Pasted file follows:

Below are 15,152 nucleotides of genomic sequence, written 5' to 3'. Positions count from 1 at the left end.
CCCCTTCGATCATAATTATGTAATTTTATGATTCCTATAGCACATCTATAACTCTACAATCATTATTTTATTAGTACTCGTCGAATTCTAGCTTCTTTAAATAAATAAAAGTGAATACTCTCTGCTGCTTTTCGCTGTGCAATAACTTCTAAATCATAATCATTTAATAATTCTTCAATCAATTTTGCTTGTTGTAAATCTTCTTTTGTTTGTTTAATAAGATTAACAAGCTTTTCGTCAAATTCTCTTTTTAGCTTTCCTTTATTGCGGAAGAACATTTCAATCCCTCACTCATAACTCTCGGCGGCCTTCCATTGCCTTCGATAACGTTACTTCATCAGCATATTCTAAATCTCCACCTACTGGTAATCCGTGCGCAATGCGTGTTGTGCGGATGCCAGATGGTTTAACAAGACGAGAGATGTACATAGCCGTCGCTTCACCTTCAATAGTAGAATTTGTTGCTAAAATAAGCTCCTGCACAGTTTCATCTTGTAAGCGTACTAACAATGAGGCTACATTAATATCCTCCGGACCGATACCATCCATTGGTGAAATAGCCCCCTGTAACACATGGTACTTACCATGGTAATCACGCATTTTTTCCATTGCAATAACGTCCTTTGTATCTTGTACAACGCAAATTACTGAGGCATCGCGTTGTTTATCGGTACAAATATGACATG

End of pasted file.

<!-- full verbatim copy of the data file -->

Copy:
Below are 15,152 nucleotides of genomic sequence, written 5' to 3'. Positions count from 1 at the left end.
CCCCTTCGATCATAATTATGTAATTTTATGATTCCTATAGCACATCTATAACTCTACAATCATTATTTTATTAGTACTCGTCGAATTCTAGCTTCTTTAAATAAATAAAAGTGAATACTCTCTGCTGCTTTTCGCTGTGCAATAACTTCTAAATCATAATCATTTAATAATTCTTCAATCAATTTTGCTTGTTGTAAATCTTCTTTTGTTTGTTTAATAAGATTAACAAGCTTTTCGTCAAATTCTCTTTTTAGCTTTCCTTTATTGCGGAAGAACATTTCAATCCCTCACTCATAACTCTCGGCGGCCTTCCATTGCCTTCGATAACGTTACTTCATCAGCATATTCTAAATCTCCACCTACTGGTAATCCGTGCGCAATGCGTGTTGTGCGGATGCCAGATGGTTTAACAAGACGAGAGATGTACATAGCCGTCGCTTCACCTTCAATAGTAGAATTTGTTGCTAAAATAAGCTCCTGCACAGTTTCATCTTGTAAGCGTACTAACAATGAGGCTACATTAATATCCTCCGGACCGATACCATCCATTGGTGAAATAGCCCCCTGTAACACATGGTACTTACCATGGTAATCACGCATTTTTTCCATTGCAATAACGTCCTTTGTATCTTGTACAACGCAAATTACTGAGGCATCGCGTTGTTTATCGGTACAAATATGACATG